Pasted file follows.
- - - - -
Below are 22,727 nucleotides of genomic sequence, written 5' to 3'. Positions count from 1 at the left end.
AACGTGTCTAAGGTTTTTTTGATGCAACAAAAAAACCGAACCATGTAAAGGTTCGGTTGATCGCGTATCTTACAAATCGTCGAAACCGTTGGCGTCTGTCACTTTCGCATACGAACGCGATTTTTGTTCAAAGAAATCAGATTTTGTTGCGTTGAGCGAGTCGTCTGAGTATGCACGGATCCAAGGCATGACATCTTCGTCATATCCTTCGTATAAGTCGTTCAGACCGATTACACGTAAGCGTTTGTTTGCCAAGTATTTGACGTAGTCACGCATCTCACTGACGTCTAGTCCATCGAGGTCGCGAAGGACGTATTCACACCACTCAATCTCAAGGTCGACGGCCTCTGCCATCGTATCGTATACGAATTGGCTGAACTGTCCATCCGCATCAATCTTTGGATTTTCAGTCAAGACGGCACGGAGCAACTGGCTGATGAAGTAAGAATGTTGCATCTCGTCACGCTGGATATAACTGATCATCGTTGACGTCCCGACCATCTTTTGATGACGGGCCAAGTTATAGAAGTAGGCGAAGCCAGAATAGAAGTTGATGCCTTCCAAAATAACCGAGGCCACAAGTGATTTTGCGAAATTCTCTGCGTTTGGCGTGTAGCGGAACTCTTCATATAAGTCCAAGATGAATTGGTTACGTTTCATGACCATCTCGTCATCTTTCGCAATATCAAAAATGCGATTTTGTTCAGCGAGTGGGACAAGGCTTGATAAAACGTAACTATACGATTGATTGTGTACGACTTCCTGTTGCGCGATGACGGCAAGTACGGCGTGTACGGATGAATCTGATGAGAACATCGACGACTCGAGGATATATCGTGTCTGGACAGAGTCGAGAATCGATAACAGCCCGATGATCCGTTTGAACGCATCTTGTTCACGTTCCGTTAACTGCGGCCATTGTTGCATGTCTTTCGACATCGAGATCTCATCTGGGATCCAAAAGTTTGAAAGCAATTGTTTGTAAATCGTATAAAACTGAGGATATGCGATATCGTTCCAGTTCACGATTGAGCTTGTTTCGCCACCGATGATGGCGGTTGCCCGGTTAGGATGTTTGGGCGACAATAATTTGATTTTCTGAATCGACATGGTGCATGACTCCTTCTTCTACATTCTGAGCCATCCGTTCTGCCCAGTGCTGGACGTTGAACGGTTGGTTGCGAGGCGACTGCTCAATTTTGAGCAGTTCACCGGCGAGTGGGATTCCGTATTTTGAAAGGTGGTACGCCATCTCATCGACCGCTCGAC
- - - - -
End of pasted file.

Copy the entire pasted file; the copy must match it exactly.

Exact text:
Below are 22,727 nucleotides of genomic sequence, written 5' to 3'. Positions count from 1 at the left end.
AACGTGTCTAAGGTTTTTTTGATGCAACAAAAAAACCGAACCATGTAAAGGTTCGGTTGATCGCGTATCTTACAAATCGTCGAAACCGTTGGCGTCTGTCACTTTCGCATACGAACGCGATTTTTGTTCAAAGAAATCAGATTTTGTTGCGTTGAGCGAGTCGTCTGAGTATGCACGGATCCAAGGCATGACATCTTCGTCATATCCTTCGTATAAGTCGTTCAGACCGATTACACGTAAGCGTTTGTTTGCCAAGTATTTGACGTAGTCACGCATCTCACTGACGTCTAGTCCATCGAGGTCGCGAAGGACGTATTCACACCACTCAATCTCAAGGTCGACGGCCTCTGCCATCGTATCGTATACGAATTGGCTGAACTGTCCATCCGCATCAATCTTTGGATTTTCAGTCAAGACGGCACGGAGCAACTGGCTGATGAAGTAAGAATGTTGCATCTCGTCACGCTGGATATAACTGATCATCGTTGACGTCCCGACCATCTTTTGATGACGGGCCAAGTTATAGAAGTAGGCGAAGCCAGAATAGAAGTTGATGCCTTCCAAAATAACCGAGGCCACAAGTGATTTTGCGAAATTCTCTGCGTTTGGCGTGTAGCGGAACTCTTCATATAAGTCCAAGATGAATTGGTTACGTTTCATGACCATCTCGTCATCTTTCGCAATATCAAAAATGCGATTTTGTTCAGCGAGTGGGACAAGGCTTGATAAAACGTAACTATACGATTGATTGTGTACGACTTCCTGTTGCGCGATGACGGCAAGTACGGCGTGTACGGATGAATCTGATGAGAACATCGACGACTCGAGGATATATCGTGTCTGGACAGAGTCGAGAATCGATAACAGCCCGATGATCCGTTTGAACGCATCTTGTTCACGTTCCGTTAACTGCGGCCATTGTTGCATGTCTTTCGACATCGAGATCTCATCTGGGATCCAAAAGTTTGAAAGCAATTGTTTGTAAATCGTATAAAACTGAGGATATGCGATATCGTTCCAGTTCACGATTGAGCTTGTTTCGCCACCGATGATGGCGGTTGCCCGGTTAGGATGTTTGGGCGACAATAATTTGATTTTCTGAATCGACATGGTGCATGACTCCTTCTTCTACATTCTGAGCCATCCGTTCTGCCCAGTGCTGGACGTTGAACGGTTGGTTGCGAGGCGACTGCTCAATTTTGAGCAGTTCACCGGCGAGTGGGATTCCGTATTTTGAAAGGTGGTACGCCATCTCATCGACCGCTCGAC